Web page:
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Review

Melvyn Bragg lecture on the King James Bible at Ely Cathedral.

By Debbie Davies

MELVYN Bragg’s lecture on the King James Bible provided an illuminating insight into the history and impact of what has been described as “one of the most influential books in the history of the world”.

Bragg talked enthusiastically about the Bible’s chequered past and its political, linguistic and religious impact on society throughout the last 400 years. His pain-staking research and his belief that the King James Bible was the cornerstone for democracy and integral to social movements including the birth of feminism are contained in his new book called The Book of Books.

He began his lecture at Ely Cathedral by describing the long and bloody period more than 400 years ago during which a group of Oxford scholars fought to get the Bible translated from Latin into English in order to bring a greater understanding of the word of God to the masses. The King James Bible was finally published in 1611 long after its main architect William Tyndale had been found guilty of heresy and hanged on the instruction of Henry V111.

The story of the translation seeps into almost every aspect of historical, political and social life. It is the story of Henry VIII’s Reformation, the extraordinary story of William Tyndale, who Bragg describes as a master of the English language evening rivalling Shakespeare, and the profound impact the Bible had on the growth and spread of democracy and social justice.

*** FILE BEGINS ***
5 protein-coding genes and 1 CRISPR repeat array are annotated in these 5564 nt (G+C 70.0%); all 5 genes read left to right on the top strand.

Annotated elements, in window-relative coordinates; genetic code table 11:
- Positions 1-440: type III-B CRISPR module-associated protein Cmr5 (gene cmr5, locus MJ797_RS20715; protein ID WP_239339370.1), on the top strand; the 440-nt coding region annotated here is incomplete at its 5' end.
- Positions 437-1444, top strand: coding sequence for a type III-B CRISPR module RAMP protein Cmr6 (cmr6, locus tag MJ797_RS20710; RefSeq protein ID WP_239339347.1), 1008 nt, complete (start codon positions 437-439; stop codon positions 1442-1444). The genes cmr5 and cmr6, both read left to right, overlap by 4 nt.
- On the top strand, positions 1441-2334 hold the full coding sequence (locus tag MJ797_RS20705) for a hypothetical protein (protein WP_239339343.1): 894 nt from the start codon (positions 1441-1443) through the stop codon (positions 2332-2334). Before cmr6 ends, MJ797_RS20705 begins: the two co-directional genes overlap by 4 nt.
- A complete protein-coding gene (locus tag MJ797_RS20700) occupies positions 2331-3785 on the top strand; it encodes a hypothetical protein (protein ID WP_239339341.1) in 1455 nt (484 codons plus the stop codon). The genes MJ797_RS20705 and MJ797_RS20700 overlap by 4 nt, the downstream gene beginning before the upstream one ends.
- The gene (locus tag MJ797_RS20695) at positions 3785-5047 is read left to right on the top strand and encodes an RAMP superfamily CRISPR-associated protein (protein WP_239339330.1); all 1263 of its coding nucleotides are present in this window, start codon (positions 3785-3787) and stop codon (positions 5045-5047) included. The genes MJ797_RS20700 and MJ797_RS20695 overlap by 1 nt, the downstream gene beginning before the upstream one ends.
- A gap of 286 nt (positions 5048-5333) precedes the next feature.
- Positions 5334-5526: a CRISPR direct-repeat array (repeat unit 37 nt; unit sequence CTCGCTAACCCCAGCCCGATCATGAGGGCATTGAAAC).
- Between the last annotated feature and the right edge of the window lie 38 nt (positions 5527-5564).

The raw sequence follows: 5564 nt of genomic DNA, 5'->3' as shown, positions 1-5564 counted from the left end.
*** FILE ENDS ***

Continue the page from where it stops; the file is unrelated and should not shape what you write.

Importantly, Bragg explained, it took the word of God out of the hands of the priesthood and the ruling classes and made it accessible to the ears and the hands of ordinary, working class people.

Bragg went on to describe the political history of the King James Bible, in particular, the way is was used as a source of propaganda in the English Civil War, how it inspired endless debates about democracy and justice from the American War of Independence to the speeches of Martin Luther King and John F Kennedy.

In a fascinating aside we also learned that what we generally consider to be the modern cliché, does, in fact, have its roots in the King James Bible.

Phrases and clichés such as “the apple of his eye”; “a man after his own heart” and “ye of little faith” are all to be found in the Bible.

The Book of Books is the definitive history of one of the most influential books ever written and in describing its contents Bragg gave us a highly entertaining and thought-provoking insight into his latest work.

The book is aimed at anyone who is fascinated by history, politics, language, world events and in particular those who interested in the growth of democracy. Don’t be put off if you are not someone who has faith, Bragg’s book is aimed at the general reader.

INFO: The Book of Books is available from Topping & Company Booksellers on High Street, Ely.

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